If you’ve been on the internet at all within the past decade, chances are the names Hey Fran Hey and Shameless Maya (aka Maya Washington) have come across your screen. These content creators have touched every platform on the web, spreading joy to help women everywhere live their best lives. From Fran’s healing natural remedies to Maya’s words of wisdom, both of these content creators have built a loyal following by sharing honest, useful, and vulnerable content. But in search of a life that lends to more creativity, freedom, and space, these digital mavens have moved from their bustling big cities (New York City and Los Angeles respectively) to more remote locations, taking their popular digital brands with them.
Content Creators Hey Fran Hey and Maya Washington Talk "Embracing The Pivot"www.youtube.com
In partnership with Meta Elevate — an online learning platform that provides Black, Hispanic, and Latinx-owned businesses access to 1:1 mentoring, digital skills training, and community — xoNecole teamed up with Franscheska Medina and Maya Washington on IG live recently for a candid conversation about how they’ve embraced the pivot by changing their surroundings to ultimately bring out the best in themselves and their work. Fran, a New York City native, moved from the Big Apple to Portland, Oregon a year ago. Feeling overstimulated by the hustle and bustle of city life, Fran headed to the Pacific Northwest in search of a more easeful life.
Her cross-country move is the backdrop for her new campaign with Meta Elevate— a perfectly-timed commercial that shows how you can level up from wherever you land with the support of free resources like Meta Elevate. Similarly, Maya packed up her life in Los Angeles and moved to Sweden, where she now resides with her husband and adorable daughter. Maya’s life is much more rural and farm-like than it had been in California, but she is thriving in this peaceful new setting while finding her groove as a new mom.
While Maya is steadily building and growing her digital brand as a self-proclaimed “mom coming out of early retirement,” Fran is redefining her own professional grind. “It’s been a year since I moved from New York City to Portland, Oregon,” says Fran. “I think the season I’m in is figuring out how to stay successful while also slowing down.” A slower-paced life has unlocked so many creative possibilities and opportunities for these ladies, and our conversation with them is a well-needed reminder that your success is not tied to your location…especially with the internet at your fingertips. Tapping into a community like Meta Elevate can help Black, Hispanic, and Latinx entrepreneurs and content creators stay connected to like minds and educated on new digital skills and tools that can help scale their businesses.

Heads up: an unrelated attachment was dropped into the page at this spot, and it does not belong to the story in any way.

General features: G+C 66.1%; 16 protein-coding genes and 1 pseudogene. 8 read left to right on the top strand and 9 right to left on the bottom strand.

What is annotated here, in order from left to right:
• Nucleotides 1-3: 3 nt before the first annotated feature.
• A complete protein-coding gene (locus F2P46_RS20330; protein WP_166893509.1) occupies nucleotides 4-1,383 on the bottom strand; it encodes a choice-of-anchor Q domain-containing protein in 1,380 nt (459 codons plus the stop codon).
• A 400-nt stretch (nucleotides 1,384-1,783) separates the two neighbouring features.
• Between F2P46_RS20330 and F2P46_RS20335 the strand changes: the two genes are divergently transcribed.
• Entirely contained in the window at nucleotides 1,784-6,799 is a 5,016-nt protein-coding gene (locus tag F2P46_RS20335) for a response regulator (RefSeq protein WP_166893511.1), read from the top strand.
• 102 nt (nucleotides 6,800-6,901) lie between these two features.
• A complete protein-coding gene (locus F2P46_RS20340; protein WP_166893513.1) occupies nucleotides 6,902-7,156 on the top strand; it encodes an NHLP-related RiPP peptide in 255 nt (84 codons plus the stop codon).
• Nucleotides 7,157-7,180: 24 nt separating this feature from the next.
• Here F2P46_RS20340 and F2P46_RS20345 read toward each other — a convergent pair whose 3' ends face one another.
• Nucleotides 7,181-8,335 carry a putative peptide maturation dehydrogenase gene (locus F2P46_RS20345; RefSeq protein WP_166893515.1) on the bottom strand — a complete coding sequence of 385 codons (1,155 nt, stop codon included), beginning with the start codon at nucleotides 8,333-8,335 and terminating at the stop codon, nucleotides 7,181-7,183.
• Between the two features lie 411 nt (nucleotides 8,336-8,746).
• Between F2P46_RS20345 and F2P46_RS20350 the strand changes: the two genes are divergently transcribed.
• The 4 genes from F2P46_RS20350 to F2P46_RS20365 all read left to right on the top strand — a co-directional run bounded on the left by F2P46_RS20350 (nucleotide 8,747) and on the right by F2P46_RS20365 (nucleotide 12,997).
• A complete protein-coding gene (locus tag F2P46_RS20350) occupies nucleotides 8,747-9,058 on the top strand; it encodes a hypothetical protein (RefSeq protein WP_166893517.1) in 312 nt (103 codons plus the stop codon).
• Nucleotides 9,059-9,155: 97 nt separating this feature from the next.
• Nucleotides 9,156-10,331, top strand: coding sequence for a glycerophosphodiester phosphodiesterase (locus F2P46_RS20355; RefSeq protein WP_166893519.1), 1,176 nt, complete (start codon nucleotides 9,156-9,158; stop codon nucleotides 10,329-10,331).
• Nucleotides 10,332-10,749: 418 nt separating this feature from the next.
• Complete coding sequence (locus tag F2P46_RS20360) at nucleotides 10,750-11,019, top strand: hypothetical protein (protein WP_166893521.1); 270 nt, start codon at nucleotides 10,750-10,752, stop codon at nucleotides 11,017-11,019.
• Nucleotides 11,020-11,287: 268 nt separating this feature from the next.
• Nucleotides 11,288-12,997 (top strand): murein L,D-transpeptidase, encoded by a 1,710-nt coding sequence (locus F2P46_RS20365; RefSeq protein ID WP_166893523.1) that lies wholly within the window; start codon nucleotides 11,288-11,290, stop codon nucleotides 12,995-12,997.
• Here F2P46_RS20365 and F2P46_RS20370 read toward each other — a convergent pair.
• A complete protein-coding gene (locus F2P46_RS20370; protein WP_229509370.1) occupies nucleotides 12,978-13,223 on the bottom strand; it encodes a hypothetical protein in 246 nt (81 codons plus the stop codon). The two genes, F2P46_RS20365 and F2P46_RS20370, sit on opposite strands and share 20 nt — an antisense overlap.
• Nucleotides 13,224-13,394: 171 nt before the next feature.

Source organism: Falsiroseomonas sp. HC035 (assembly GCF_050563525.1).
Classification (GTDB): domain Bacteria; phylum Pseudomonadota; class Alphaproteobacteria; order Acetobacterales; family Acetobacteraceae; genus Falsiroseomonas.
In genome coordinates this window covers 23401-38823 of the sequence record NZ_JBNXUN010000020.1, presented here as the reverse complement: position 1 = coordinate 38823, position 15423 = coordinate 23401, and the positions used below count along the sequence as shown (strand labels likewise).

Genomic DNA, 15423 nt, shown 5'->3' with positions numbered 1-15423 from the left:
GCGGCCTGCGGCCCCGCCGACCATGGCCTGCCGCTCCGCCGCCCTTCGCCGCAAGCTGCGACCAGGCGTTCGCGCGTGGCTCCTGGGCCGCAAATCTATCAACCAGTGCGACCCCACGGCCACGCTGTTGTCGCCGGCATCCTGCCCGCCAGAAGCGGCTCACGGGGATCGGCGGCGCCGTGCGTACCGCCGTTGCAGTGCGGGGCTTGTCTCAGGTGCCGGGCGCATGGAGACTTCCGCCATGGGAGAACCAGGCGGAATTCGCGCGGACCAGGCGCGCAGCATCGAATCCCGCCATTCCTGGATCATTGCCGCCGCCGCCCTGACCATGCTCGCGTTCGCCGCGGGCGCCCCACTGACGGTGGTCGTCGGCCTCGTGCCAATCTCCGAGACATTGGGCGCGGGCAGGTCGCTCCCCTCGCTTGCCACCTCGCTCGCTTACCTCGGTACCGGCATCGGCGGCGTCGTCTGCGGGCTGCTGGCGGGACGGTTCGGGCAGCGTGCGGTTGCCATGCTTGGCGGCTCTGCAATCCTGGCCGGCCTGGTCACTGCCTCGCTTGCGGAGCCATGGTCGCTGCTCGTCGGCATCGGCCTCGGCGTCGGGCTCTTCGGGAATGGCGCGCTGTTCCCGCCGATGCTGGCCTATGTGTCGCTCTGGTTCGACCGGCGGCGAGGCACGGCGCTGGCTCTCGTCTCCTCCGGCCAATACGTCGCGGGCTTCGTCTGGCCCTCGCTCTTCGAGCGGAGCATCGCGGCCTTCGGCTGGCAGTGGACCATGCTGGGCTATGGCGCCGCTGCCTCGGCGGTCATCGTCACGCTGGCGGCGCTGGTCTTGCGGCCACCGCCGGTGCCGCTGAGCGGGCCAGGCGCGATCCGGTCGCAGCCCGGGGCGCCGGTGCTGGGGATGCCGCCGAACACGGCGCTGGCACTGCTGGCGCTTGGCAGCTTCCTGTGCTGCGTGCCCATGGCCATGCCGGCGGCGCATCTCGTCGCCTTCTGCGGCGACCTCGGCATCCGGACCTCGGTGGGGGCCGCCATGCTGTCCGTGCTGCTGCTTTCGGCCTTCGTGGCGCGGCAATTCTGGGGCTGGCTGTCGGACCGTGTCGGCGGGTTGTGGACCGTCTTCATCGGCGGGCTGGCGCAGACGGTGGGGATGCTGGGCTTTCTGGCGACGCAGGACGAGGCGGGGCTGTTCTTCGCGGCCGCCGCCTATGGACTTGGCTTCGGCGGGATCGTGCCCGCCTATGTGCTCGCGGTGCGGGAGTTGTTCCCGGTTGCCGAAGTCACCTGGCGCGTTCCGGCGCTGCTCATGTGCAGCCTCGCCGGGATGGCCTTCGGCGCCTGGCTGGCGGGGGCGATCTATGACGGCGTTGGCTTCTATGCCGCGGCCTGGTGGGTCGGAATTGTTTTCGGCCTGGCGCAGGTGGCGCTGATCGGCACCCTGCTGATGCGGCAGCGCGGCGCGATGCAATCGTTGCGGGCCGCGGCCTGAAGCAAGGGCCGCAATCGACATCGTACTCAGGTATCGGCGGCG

During a beautiful moment in the conversation, Fran gives Maya her flowers for being an innovator in the digital space. Back when “influencing” was in its infancy and creators were just trying to find their way, Fran says Maya was way ahead of her time. “I give Maya credit for being one of the pioneers in the digital space,” Fran said. “Maya is a one-person machine, and I always tell her she really changed the game on what ads, campaigns, and videos, in general, should look like.”
When asked what advice she’d give content creators, Maya says the key is having faith even when you don’t see the results just yet. “It’s so easy to look at what is, despite you pouring your heart into this thing that may not be giving you the returns that you thought,” she says. “Still operate from a place of love and authenticity. Have faith and do the work. A lot of people are positive thinkers, but that’s the thinking part. You also have to put your faith into work and do the work.”
Fran ultimately encourages content creators and budding entrepreneurs to take full advantage of Meta Elevate’s vast offerings to educate themselves on how to build and grow their businesses online. “It took me ten years to get to the point where I’m making ads at this level,” she says. “I didn’t have those resources in 2010. I love the partnership with Meta Elevate because they’re providing these resources for free. I just think of the people that wouldn’t be able to afford that education and information otherwise. So to amplify a company like this just feels right.”
Watch the full conversation with the link above, and join the Meta Elevate community to connect with fellow businesses and creatives that are #OnTheRiseTogether.
Featured image courtesy of Shameless Maya and Hey Fran Hey
Mo’Nique Opens Up About Leaving The 'Independent Woman' Narrative Behind In Her Marriage